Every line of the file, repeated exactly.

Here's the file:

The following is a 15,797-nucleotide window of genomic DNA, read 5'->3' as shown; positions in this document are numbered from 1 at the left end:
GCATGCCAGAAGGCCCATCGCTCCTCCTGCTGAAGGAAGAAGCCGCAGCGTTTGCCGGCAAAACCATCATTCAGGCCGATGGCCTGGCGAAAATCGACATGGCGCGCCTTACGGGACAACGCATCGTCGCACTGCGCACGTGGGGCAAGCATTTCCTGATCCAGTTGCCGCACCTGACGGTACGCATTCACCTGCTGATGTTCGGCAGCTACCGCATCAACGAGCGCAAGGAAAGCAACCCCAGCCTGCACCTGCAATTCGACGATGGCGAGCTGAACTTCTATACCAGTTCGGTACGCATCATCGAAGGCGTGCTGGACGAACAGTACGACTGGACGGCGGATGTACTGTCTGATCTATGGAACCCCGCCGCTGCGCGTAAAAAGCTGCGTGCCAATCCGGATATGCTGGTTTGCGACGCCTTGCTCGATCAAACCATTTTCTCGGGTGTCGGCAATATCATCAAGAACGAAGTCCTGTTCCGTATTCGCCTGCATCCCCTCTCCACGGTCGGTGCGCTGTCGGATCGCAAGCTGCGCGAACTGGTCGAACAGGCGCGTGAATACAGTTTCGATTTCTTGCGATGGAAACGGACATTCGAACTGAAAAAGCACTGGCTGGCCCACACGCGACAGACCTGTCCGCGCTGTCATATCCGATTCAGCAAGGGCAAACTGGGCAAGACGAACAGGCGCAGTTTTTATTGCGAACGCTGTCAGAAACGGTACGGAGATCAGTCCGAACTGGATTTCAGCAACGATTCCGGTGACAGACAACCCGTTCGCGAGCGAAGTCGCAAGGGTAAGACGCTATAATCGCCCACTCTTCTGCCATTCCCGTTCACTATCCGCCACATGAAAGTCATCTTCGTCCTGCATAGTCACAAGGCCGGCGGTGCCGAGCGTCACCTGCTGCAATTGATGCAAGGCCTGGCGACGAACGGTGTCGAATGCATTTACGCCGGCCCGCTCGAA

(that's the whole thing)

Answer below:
The following is a 15,797-nucleotide window of genomic DNA, read 5'->3' as shown; positions in this document are numbered from 1 at the left end:
GCATGCCAGAAGGCCCATCGCTCCTCCTGCTGAAGGAAGAAGCCGCAGCGTTTGCCGGCAAAACCATCATTCAGGCCGATGGCCTGGCGAAAATCGACATGGCGCGCCTTACGGGACAACGCATCGTCGCACTGCGCACGTGGGGCAAGCATTTCCTGATCCAGTTGCCGCACCTGACGGTACGCATTCACCTGCTGATGTTCGGCAGCTACCGCATCAACGAGCGCAAGGAAAGCAACCCCAGCCTGCACCTGCAATTCGACGATGGCGAGCTGAACTTCTATACCAGTTCGGTACGCATCATCGAAGGCGTGCTGGACGAACAGTACGACTGGACGGCGGATGTACTGTCTGATCTATGGAACCCCGCCGCTGCGCGTAAAAAGCTGCGTGCCAATCCGGATATGCTGGTTTGCGACGCCTTGCTCGATCAAACCATTTTCTCGGGTGTCGGCAATATCATCAAGAACGAAGTCCTGTTCCGTATTCGCCTGCATCCCCTCTCCACGGTCGGTGCGCTGTCGGATCGCAAGCTGCGCGAACTGGTCGAACAGGCGCGTGAATACAGTTTCGATTTCTTGCGATGGAAACGGACATTCGAACTGAAAAAGCACTGGCTGGCCCACACGCGACAGACCTGTCCGCGCTGTCATATCCGATTCAGCAAGGGCAAACTGGGCAAGACGAACAGGCGCAGTTTTTATTGCGAACGCTGTCAGAAACGGTACGGAGATCAGTCCGAACTGGATTTCAGCAACGATTCCGGTGACAGACAACCCGTTCGCGAGCGAAGTCGCAAGGGTAAGACGCTATAATCGCCCACTCTTCTGCCATTCCCGTTCACTATCCGCCACATGAAAGTCATCTTCGTCCTGCATAGTCACAAGGCCGGCGGTGCCGAGCGTCACCTGCTGCAATTGATGCAAGGCCTGGCGACGAACGGTGTCGAATGCATTTACGCCGGCCCGCTCGAA